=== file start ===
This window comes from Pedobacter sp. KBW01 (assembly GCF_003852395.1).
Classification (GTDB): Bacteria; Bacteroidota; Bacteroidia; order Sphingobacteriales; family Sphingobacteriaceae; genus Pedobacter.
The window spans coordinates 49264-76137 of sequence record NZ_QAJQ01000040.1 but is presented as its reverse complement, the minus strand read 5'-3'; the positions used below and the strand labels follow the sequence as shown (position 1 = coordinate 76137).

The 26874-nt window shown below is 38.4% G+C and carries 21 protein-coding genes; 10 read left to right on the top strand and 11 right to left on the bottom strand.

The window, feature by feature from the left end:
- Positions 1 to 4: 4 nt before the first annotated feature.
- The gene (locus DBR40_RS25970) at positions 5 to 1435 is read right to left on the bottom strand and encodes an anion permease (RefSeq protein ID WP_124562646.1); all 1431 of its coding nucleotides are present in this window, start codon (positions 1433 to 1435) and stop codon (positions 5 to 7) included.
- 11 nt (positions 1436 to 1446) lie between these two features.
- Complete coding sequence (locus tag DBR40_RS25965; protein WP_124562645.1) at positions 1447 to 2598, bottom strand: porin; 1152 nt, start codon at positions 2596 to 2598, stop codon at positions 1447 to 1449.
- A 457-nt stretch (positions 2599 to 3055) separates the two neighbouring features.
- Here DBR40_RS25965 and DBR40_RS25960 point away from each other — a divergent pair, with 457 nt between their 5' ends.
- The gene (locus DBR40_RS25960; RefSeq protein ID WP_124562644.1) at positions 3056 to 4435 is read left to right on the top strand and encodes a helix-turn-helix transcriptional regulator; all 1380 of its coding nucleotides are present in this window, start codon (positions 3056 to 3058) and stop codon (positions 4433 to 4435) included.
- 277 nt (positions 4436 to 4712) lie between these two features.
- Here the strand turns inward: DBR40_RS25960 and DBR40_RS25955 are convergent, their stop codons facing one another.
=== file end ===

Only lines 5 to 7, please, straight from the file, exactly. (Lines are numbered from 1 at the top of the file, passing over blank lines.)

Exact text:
The window, feature by feature from the left end:
- Positions 1 to 4: 4 nt before the first annotated feature.
- The gene (locus DBR40_RS25970) at positions 5 to 1435 is read right to left on the bottom strand and encodes an anion permease (RefSeq protein ID WP_124562646.1); all 1431 of its coding nucleotides are present in this window, start codon (positions 1433 to 1435) and stop codon (positions 5 to 7) included.